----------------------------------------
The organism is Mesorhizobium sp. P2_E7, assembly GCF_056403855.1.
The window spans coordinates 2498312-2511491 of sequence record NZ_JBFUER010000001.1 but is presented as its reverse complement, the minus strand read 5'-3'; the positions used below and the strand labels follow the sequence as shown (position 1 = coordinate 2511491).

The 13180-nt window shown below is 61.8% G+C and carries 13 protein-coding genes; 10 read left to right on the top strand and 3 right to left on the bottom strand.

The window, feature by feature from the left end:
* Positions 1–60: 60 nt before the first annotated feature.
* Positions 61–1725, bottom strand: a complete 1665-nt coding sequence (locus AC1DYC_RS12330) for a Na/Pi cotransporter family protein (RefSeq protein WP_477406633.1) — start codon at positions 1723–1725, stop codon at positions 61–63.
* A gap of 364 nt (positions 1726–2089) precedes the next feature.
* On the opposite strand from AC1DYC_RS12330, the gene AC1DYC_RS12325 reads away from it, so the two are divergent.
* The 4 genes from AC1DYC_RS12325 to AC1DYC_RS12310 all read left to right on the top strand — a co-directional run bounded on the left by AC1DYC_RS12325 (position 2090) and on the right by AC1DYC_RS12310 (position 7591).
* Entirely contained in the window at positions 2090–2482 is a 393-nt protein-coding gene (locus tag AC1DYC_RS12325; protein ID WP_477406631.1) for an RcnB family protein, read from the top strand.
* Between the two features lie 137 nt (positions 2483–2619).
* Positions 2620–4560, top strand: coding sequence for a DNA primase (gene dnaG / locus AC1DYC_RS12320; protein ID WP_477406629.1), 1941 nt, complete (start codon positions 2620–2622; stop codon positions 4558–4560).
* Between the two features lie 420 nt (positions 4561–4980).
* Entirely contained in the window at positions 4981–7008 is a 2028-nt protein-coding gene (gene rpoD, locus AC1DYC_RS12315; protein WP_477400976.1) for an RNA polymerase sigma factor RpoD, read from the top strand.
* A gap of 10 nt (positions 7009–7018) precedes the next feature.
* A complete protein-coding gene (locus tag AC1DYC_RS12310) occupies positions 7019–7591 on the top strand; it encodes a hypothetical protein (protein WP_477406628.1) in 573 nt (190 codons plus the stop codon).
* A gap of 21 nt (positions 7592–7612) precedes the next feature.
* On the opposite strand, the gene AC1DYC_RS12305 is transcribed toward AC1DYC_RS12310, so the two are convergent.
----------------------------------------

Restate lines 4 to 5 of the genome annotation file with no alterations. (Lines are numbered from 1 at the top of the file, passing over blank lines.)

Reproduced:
The window, feature by feature from the left end:
* Positions 1–60: 60 nt before the first annotated feature.